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Earlier editions of .NET framework cannot be removed and (apparently) interfere with using a .NET 4.0 app RRS feed

  • Question

  • Things can be so complicated these days. In the last year or so I have noticed occasional problems with some softawre that appear to be attributable to .NET framework. I also gave been noticing an inability of Windows Update to install security updates for .NET framework packages. I have been ignoring/living with these problems. Now I am committed to getting a new piece of software that is .NET framwork 4.0 dependent to work but it won't work on my XP SP3 machine although it works flawlessly on a machine running Windows 7 Ultimate. It is fairly obvious that the .NET dependency is the problem and it is abundantly clear that problems with .NET 2.0 SP 2, NET 3.0 SP 2 and NET 3.5 SP1 installations need to be licked. Trying to remove the packages using 'add/remove programs' always fails because "The patch package could not be opened. ... etc." (2 cases) or a component (htmllite.dll) could not be found by the installer (the third case). I have tried a manual removal method outlined on a support page but it failed because the right words could not be found in the "comments" column, i.e., the information in add/remove does not match what's in the registry and my system directory. There must be some brute force method that will work. I am quite comfortable with editing the registry to get rid of whatever I need to get rid of and delete some files and then reinstall if installing .NET framework 4.0 is not sufficient (although logic says that 4.0 _should_ be sufficient). Of course the registry has to be backed up before starting but I need the brute force method. Any help will be deeply appreciated.

    Monday, October 24, 2011 3:38 AM

Answers

  • Hi Aokay,

     

    Welcome to the MSDN forum.

     

    This message means all the three .NET Framework is installed correctly and healthy on your side. The updates of .NET Framework offered by Windows Update are the some hot fix and security bulletins instead of some new .NET Framework versions. I recommend you complete these updates to ensure for the safe and security.

     

    If you have any other concerns, please feel free to let me know.

     

    Best Regards,


    Alexander Sun [MSFT]
    MSDN Community Support | Feedback to us
    Get or Request Code Sample from Microsoft
    Please remember to mark the replies as answers if they help and unmark them if they provide no help.

    • Marked as answer by Alexander Sun Tuesday, November 1, 2011 3:25 AM
    Tuesday, October 25, 2011 8:05 AM
  • Hi Aokay,

     

    I can understand your feelings. The .NET Framework Setup Verification Tool will test all the functions of the .NET Framework you verify. The tool verify all the .NET Framework files, registry keys and test a application. I will show you a log snippet:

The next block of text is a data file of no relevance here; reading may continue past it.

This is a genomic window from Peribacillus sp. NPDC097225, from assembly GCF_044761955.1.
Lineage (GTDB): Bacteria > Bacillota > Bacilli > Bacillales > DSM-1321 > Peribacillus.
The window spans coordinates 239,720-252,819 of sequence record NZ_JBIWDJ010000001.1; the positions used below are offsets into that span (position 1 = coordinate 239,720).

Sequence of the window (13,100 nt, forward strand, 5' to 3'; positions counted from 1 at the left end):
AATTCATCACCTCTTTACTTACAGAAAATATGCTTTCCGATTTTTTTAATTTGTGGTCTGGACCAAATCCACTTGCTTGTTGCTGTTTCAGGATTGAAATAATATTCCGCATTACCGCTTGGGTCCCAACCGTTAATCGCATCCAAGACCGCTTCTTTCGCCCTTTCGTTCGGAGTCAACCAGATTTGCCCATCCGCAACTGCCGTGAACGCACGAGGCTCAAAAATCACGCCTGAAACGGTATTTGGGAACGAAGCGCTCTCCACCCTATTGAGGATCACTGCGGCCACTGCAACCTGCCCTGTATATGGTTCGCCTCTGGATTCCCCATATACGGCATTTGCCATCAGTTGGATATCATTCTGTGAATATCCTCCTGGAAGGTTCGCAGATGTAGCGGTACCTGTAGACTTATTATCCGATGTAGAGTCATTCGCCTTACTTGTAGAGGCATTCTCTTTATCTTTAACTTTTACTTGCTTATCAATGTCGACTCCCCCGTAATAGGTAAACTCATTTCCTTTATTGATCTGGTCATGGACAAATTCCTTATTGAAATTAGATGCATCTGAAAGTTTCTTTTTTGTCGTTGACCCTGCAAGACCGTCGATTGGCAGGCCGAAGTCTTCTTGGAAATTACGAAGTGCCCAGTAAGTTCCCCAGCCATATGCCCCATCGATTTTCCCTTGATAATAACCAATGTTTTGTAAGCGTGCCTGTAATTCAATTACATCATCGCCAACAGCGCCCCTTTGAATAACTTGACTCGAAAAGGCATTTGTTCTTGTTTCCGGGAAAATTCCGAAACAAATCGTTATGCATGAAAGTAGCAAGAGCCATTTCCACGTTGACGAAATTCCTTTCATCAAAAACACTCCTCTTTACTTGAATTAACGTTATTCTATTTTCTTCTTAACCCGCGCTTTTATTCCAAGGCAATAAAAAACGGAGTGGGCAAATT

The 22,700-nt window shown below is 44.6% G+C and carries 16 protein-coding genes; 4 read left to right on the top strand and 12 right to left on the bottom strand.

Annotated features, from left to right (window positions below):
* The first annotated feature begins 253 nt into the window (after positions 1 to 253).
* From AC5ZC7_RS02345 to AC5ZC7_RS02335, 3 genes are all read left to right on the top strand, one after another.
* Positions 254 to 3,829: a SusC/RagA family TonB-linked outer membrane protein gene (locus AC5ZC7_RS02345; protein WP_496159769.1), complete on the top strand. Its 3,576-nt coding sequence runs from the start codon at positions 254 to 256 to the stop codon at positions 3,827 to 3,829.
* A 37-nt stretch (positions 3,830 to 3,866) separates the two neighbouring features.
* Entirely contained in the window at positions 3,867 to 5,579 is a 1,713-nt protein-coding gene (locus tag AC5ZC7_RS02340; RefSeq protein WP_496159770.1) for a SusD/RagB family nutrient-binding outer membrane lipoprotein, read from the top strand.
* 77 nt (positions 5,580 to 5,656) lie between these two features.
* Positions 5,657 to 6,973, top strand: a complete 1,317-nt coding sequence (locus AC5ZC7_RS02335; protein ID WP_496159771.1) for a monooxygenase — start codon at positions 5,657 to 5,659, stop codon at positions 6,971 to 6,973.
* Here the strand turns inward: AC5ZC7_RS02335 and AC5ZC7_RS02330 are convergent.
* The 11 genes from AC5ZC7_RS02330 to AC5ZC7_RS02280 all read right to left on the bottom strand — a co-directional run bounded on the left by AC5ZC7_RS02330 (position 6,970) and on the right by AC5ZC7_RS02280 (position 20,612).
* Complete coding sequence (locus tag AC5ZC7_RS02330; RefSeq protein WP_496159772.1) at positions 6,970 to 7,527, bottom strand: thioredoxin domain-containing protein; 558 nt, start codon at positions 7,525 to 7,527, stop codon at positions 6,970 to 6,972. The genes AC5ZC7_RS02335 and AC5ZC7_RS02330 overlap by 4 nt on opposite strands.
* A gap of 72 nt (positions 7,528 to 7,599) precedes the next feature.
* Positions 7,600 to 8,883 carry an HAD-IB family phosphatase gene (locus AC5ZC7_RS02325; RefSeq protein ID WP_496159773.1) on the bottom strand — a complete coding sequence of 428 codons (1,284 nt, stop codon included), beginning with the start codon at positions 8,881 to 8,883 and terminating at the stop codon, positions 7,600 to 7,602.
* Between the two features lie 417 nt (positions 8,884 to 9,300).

[10/28/11,11:44:31] Processing custom action 'Custom Action - .NET Framework 2.0 test application'

    [10/28/11,11:44:31] ExecutablePath = 'Netfx20TestApplication.exe'

    [10/28/11,11:44:31] FriendlyName = '.NET Framework 2.0 test application'

    [10/28/11,11:44:31] TimeoutSeconds = '300'

    [10/28/11,11:44:31] WaitOnExit = 'true'

    [10/28/11,11:44:31] Silent = 'true'

    [10/28/11,11:44:31] Launching process 'Netfx20TestApplication.exe' now

    [10/28/11,11:44:32] Process successfully launched. Waiting 300 seconds for it to complete.

    [10/28/11,11:44:45] Process 'Netfx20TestApplication.exe' exited with return code 0

    [10/28/11,11:44:45] Not running action 'Files - .NET Framework netfxperf.dll' for product '.NET Framework 2.0 SP2' because the OS condition does not match

    [10/28/11,11:44:45] Verification succeeded for product .NET Framework 2.0 SP2

    The last step of verification is running a test application. From log, we can learn this.

     

    Second, for three Windows Updates, have you installed them before? If not, just update them. These updates is just some security updates which are not contained in .NET Framework installation. They are published after .NET Framework have pushed. The existence of these updates on your side does not mean you have installed .NET Framework incorrectly.

     

    If you have any other concerns, please feel free to let me know.

     

    Best Regards,


    Alexander Sun [MSFT]
    MSDN Community Support | Feedback to us
    Get or Request Code Sample from Microsoft
    Please remember to mark the replies as answers if they help and unmark them if they provide no help.

    • Marked as answer by Alexander Sun Tuesday, November 1, 2011 3:25 AM
    Friday, October 28, 2011 5:45 AM

All replies

  • Hmmmm! After posting my inquiry I discovered Aaron Stebner's verification tool (http://blogs.msdn.com/b/astebner/archive/2008/10/13/8999004.aspx) and ran it. It reported NO errors in the 3 versions of .NET framework mentioned and in version 4.0 installed  by the software I want to run and can't run. Windows Update is still offering to install a bunch of .NET updates (as usual). The whole mess is very, very strange. I suppose I'll see what errors Windows Update finds (as usual) and call the software maker.

    I could post the log file somewhere if anybody wants to see it.

    More another day.

    Aokay


    Aokay
    Monday, October 24, 2011 4:37 AM
  • Did you read all the way to the end of the verification log?

    Did you see anything like this?

    "[10/24/11,11:45:21] Launching process 'Netfx40TestApplication.exe' now

    [10/24/11,11:45:21] Process successfully launched. Waiting 300 seconds for it to complete.

    [10/24/11,11:45:21] ****ERROR**** Process 'Netfx40TestApplication.exe' exited with return code -2146232576

    [10/24/11,11:45:21] ****ERROR**** Verification failed for product .NET Framework 4 Client"

    I ask because .NET Framework 4.0 sometimes *appears* to be installed correctly (per the install log), but is not.

    If you find entries similar to the above, please try:

    First, remove .NET Framework 4.0 Extended using Add/Remove..., then do the same with Client.

    Make sure everything associated with .NET Framework 4.0 is removed with this tool: